Sleep Apnea

Sleep apnea is a common medical condition associated with a range of serious health complications. It’s one of the most prevalent sleep disorders worldwide, and about 30 million people in the U.S. suffer from sleep apnea, according to the American Medical Association (AMA).

Sleep apnea takes different forms, including central sleep apnea (CSA) and mixed sleep apnea (MSA), also known as complex sleep apnea syndrome. The most prevalent type of sleep apnea, though, is obstructive sleep apnea (OSA). And that’s what we’ll be looking at in detail in this post, with the help of Oral Surgeons PC in Des Moines.

What Is Obstructive Sleep Apnea?

“Apnea” is Greek for breathless, and sleep apnea refers to disturbed sleep due to repeated pauses in breathing. With obstructive sleep apnea, air is prevented from reaching the lungs as the airway narrows, and the brain and the rest of your body is starved of oxygen.

This triggers a survival reflex and you momentarily wake up spluttering and gasping for air as you resume breathing. While this instinctive response keeps you breathing, it also interrupts your sleep cycle. And the pattern can be repeated hundreds of times in a single night.

What Causes Obstructive Sleep Apnea?

Researchers estimate 26 percent of Americans aged from 30 to 70 have obstructive sleep apnea. It’s most common among people over 55 and twice as prevalent in men.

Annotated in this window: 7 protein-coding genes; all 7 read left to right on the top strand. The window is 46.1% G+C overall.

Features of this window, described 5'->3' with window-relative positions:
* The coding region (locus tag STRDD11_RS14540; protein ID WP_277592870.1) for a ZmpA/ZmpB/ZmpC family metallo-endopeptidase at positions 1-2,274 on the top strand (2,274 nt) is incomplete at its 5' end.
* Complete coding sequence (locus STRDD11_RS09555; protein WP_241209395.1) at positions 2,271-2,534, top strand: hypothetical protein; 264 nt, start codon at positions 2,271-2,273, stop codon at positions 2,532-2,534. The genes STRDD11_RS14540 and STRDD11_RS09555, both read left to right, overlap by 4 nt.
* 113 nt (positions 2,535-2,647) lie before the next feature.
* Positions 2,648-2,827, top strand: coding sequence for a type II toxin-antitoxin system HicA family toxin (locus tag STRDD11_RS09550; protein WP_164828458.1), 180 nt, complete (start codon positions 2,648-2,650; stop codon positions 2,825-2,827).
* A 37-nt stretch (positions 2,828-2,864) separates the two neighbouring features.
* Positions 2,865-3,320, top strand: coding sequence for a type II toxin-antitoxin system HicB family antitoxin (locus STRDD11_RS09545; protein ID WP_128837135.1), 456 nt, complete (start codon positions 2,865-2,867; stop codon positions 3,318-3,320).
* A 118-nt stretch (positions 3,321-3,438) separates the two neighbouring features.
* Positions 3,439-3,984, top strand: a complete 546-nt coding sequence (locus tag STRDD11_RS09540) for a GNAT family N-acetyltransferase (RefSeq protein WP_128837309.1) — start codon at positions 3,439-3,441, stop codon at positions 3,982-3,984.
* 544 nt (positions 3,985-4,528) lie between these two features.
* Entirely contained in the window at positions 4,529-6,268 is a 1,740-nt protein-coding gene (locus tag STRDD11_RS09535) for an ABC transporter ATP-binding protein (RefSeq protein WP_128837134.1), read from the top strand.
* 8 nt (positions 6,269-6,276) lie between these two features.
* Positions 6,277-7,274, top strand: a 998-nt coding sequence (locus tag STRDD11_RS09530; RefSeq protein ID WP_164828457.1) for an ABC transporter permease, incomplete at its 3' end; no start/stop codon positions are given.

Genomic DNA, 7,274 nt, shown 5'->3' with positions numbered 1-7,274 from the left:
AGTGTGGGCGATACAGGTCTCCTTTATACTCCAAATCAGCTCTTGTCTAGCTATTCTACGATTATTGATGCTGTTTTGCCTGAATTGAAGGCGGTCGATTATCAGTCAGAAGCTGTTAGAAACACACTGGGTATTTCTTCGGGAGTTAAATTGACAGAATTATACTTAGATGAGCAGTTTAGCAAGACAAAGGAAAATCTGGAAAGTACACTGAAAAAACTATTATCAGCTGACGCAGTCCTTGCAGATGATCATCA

OSA can be caused by:

  • Genetics.
  • Small airway.
  • Enlarged tonsils.
  • Large tongue.
  • Small lower jaw.

Risk Factors for OSA

Sleep apnea is more likely to happen if:

  • You’re overweight.
  • You smoke.
  • You sleep on your back.
  • You drink alcohol.
  • You take sedatives.
  • You take certain other medications.
  • Your nasal passages are blocked.

Symptoms of Obstructive Sleep Apnea

You may have OSA without realizing it, until your sleep partner tells you that you’re:

  • Snoring loudly.
  • Tossing and turning.
  • Gasping for breath.

Symptoms you may experience yourself in the daytime include:

  • Waking up with a headache.
  • Persistent tiredness.
  • Difficulty concentrating.
  • Feeling miserable or being short tempered.

Many people who have OSA also suffer from nocturnal bruxism – teeth grinding while asleep.